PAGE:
I believe living more consciously includes becoming kinder to ourselves, each other, and our world. I’m so excited about my new radio show The Conscious Adventurer on Otago Access Radio, 105.4FM and 1573 AM, Tuesdays at noon. You can listen in from www.oar.org.nz or download the podcasts from Itunes. Each month has a theme and for each show, I’ll do a short talk with psychological tips, then guide you through a mediation or visualisation related to the theme, then interview someone connected with the theme.
On The Conscious Adventurer, In July, we’ll be looking at our relationship with Food and we’ll be bringing more awareness to our food choices. I’ll be interviewing Lucas Deschamps of Natureally – an organic cafe with loads of vegan fare, one of our favourite places to eat in Dunedin; Nicola Brown, a clinical psychologist and creator of NIBL, Tracey Loughran, a naturopath of Flourish and the Taste of Success Weight loss programme and Pip Wood of FoodShare.
That’s The Conscious Adventurer, Tuesdays at noon on Otago Access Radio, 105.4FM, 1573AM and podcast from www.oar.org.nz and Itunes.
My first guest, on Tuesday, 5th of July is Lucas Dechamps of Naturealley. Lucas is pretty passionate about organic food and food packaging, amongst other things.How many disposable coffee cups do you think we, in NZ, dispose of every year? Do you know that the vast majority of these are not biodegradable? What questions would you like to put to Lucas?
“Come! In!” insisted Bear, pulling on my dress. He was splashing in a puddle, and I had been watching him, feeling like there wasn’t enough space in my chest for my heart. Bear’s fascination with the puddles, his delight and absorption – how utterly magical. I was holding Ant in a carrier and this space with my two boys felt ethereal.
So, I got into the puddle with Bear who then started stirring the water with some long leaves. More magic.
While stirring the water, I saw lots and lots of cabbage tree leaves. I had been looking for these after a kind friend took pity on my dismal fire-lighting skills and gifted me a lot of dried cabbage tree leaves as kindling. They are the secret weapon. I started gathering leaves with great gusto. The trees were up on a small, but steep, bank and after Bear and I had climbed this, I realised that walking down might be a problem. If Bear was unsteady, there was a chance he might fall and hit his head.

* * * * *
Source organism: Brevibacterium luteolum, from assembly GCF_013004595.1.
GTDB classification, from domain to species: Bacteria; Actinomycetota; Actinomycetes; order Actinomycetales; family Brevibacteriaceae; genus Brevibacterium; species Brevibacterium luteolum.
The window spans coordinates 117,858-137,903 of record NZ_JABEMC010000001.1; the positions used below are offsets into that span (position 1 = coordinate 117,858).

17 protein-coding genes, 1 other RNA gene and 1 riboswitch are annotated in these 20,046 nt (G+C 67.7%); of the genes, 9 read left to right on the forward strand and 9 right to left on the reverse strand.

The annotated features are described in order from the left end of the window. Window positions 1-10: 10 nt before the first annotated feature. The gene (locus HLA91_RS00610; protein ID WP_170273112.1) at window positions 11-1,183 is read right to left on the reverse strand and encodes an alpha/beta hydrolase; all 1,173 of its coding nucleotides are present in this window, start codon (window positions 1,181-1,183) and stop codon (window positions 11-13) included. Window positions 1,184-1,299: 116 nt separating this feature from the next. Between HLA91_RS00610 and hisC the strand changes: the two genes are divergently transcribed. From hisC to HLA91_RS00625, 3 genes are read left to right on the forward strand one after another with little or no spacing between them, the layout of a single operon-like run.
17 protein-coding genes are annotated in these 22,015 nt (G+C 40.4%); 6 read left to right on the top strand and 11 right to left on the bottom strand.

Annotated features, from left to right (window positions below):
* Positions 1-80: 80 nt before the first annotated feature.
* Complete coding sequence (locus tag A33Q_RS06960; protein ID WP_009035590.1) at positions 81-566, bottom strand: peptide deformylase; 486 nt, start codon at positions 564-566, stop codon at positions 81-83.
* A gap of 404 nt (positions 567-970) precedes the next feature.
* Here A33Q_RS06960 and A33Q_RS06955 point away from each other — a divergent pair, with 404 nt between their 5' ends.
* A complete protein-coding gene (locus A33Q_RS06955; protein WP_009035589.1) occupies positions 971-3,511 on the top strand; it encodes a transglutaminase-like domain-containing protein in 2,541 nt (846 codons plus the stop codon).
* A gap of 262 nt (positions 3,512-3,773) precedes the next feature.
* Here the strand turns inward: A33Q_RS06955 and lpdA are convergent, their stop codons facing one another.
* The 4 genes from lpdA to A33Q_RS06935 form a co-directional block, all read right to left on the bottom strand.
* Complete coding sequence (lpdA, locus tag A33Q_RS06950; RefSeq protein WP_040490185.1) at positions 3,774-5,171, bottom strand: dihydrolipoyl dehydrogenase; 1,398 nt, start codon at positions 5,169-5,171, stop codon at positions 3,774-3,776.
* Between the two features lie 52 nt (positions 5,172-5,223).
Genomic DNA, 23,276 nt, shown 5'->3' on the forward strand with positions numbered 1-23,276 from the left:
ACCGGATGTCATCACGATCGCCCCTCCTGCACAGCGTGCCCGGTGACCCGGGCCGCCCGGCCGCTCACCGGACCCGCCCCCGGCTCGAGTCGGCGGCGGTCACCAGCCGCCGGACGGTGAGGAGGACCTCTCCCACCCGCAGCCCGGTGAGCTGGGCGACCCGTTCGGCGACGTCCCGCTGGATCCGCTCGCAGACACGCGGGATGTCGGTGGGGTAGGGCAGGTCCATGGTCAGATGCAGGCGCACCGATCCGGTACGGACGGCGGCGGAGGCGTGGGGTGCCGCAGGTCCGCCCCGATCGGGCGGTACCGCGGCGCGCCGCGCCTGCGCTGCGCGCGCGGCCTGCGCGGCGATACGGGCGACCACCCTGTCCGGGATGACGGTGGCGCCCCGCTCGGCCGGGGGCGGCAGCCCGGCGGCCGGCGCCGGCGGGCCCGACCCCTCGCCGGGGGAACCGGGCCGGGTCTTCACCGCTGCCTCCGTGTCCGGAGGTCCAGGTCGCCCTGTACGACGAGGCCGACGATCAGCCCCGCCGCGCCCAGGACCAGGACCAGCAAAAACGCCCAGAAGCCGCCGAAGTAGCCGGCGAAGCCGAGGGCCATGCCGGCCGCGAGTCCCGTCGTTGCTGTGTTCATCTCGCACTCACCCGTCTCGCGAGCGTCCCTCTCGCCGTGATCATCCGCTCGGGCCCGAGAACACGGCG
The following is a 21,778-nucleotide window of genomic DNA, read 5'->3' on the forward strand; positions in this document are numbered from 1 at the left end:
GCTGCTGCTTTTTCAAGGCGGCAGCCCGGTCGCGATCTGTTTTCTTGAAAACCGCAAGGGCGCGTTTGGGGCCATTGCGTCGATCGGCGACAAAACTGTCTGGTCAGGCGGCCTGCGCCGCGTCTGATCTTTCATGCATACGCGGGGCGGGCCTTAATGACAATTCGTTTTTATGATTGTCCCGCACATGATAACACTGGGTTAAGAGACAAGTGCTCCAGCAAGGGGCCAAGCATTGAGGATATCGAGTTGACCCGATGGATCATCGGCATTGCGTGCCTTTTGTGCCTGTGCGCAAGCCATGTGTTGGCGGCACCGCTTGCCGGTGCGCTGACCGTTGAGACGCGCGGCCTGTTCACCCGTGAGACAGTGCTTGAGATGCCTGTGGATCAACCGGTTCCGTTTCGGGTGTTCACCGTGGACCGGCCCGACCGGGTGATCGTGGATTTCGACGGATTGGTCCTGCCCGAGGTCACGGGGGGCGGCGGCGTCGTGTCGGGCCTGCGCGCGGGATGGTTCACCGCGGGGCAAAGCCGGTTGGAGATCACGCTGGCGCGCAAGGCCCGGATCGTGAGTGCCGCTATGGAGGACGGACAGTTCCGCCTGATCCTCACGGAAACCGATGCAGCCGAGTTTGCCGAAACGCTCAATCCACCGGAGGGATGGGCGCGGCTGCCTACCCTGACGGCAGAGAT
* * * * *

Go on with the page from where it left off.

More magic – I showed Bear how to sit down and scoot down the hill. “Agin!””Agin!””Mum!”.
It seems to me that foraging is about finding treasure in the ordinary and overlooked. Isn’t that what conscious adventuring is about?
“Conscious Adventuring – finding treasure in the ordinary and overlooked”
I was on the verge of emailing someone assertively and giving them a piece of my mind (not that I can spare any pieces, but, anyway). Something made me pause.
Rather unexpectedly, I met with the person in question and we had an unexpected conversation where I heard something of the pain they were experiencing. Gosh, am I glad I paused earlier in the day, not least because I was not adding to this person’s suffering, and, in fact, being able to help.
“The right word may be effective, but no word was ever as effective as a rightly timed pause”
Stricking that balance between pausing and action, between silence and speech, is tricky terrain in conscious living. In this instance (and more), that pause allowed a space for compassion.
I’ve been thinking a lot about what underlies the projects that I’m involved in and that I care about. I believe the underlying idea is Conscious Living. To me, this means, bringing attention to my thoughts and actions and knowing that I have a choice in what I do. I believe this to be broader than mindfulness – which is a state of mind at a particular moment that I can choose to engage in. To me, trying to live more consciously means, amongst other things, trying to reduce the impact I have on the environment, trying to live with more compassion, and trying to be conscious of where I direct my attention in terms of time and thoughts. What does Conscious Living mean to you? Is it something you identify with?
Image thanks to John Hain via Pixabay